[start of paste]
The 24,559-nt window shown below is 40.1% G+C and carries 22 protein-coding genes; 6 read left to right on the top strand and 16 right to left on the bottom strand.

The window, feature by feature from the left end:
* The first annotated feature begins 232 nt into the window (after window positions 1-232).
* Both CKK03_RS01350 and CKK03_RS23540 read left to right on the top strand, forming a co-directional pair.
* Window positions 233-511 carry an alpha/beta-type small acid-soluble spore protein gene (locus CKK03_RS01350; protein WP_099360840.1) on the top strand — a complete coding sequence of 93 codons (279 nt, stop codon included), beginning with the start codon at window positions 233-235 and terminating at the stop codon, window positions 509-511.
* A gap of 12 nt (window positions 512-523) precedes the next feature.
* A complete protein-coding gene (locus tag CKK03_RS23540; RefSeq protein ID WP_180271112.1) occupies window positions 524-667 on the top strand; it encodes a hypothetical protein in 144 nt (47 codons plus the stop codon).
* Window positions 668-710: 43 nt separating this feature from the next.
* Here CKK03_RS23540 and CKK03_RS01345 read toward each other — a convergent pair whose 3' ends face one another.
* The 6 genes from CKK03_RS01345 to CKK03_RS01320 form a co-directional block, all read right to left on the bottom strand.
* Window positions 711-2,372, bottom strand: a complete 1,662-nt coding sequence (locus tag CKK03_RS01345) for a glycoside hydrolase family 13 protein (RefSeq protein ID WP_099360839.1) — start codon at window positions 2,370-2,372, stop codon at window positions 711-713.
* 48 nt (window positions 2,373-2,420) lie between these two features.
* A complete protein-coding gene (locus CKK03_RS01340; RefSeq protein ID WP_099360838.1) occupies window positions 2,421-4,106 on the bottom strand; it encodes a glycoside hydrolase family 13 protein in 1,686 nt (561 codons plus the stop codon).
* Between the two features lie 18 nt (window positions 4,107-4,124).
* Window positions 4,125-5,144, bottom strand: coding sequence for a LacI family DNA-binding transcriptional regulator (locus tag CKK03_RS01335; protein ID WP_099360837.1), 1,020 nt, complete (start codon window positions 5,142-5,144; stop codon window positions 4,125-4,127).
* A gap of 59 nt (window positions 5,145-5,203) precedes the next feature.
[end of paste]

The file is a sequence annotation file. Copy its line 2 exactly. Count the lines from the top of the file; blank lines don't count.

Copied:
The window, feature by feature from the left end: